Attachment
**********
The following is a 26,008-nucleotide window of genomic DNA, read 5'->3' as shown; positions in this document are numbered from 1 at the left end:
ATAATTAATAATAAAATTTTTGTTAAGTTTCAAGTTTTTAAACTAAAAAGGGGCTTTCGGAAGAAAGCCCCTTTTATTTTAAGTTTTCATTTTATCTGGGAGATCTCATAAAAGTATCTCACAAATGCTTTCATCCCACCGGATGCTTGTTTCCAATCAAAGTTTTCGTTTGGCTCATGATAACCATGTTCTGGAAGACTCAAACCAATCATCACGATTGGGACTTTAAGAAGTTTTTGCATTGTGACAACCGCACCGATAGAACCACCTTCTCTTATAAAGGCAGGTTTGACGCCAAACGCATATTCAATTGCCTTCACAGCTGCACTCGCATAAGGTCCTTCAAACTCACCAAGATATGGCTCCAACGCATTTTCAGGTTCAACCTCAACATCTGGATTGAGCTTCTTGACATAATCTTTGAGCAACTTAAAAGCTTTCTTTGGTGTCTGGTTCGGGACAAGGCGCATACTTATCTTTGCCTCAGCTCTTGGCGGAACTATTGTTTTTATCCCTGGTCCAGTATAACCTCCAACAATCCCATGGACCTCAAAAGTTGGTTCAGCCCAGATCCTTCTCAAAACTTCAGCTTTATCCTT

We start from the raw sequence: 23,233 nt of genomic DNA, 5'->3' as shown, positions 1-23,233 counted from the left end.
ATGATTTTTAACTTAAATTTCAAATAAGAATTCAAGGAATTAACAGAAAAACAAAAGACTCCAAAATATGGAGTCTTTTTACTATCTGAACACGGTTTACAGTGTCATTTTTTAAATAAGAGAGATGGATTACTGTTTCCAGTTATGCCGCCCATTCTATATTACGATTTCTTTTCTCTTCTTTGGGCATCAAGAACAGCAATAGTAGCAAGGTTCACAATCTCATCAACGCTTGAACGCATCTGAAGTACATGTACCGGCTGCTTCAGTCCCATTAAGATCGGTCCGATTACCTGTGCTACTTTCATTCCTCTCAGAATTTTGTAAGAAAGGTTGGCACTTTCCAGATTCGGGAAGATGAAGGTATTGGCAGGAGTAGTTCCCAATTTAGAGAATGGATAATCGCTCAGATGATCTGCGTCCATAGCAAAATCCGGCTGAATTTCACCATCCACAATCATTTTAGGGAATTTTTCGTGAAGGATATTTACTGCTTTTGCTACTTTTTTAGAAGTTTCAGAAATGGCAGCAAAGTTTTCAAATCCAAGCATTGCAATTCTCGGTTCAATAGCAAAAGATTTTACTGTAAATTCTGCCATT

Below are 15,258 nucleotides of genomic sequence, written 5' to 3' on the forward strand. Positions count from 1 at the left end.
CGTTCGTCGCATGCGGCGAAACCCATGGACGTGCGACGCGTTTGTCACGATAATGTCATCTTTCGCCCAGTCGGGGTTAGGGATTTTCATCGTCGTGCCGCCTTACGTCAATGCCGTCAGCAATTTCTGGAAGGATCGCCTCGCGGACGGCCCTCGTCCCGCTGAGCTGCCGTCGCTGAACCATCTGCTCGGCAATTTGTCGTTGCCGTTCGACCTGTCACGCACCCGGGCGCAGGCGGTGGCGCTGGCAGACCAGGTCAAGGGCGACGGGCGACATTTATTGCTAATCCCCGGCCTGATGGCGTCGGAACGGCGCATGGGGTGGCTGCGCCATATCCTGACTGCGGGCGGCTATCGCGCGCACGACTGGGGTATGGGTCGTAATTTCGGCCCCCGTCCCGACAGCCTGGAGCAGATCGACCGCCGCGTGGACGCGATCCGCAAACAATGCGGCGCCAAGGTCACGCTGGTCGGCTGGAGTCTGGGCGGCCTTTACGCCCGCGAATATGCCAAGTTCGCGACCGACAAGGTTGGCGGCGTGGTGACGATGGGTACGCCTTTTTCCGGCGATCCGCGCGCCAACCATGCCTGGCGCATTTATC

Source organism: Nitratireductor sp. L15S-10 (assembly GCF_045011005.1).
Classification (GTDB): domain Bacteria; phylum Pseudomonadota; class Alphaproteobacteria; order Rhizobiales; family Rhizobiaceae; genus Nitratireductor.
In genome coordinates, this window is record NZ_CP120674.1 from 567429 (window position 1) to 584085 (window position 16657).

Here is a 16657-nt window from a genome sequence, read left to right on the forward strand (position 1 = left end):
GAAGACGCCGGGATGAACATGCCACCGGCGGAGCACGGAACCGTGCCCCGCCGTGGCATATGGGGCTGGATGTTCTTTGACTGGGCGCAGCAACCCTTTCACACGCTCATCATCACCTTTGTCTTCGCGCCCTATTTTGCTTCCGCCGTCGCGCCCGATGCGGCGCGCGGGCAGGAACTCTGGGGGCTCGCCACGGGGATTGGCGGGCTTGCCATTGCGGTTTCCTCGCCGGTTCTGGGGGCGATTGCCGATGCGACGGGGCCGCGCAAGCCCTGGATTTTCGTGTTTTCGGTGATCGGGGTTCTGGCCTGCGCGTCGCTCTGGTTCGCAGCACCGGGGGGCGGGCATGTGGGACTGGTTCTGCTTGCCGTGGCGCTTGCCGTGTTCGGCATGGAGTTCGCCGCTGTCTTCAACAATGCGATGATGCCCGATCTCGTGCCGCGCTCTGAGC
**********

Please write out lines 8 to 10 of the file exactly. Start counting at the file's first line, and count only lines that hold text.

Classification (GTDB): domain Bacteria; phylum Pseudomonadota; class Alphaproteobacteria; order Rhizobiales; family Rhizobiaceae; genus Nitratireductor.
In genome coordinates, this window is record NZ_CP120674.1 from 567429 (window position 1) to 584085 (window position 16657).

Here is a 16657-nt window from a genome sequence, read left to right on the forward strand (position 1 = left end):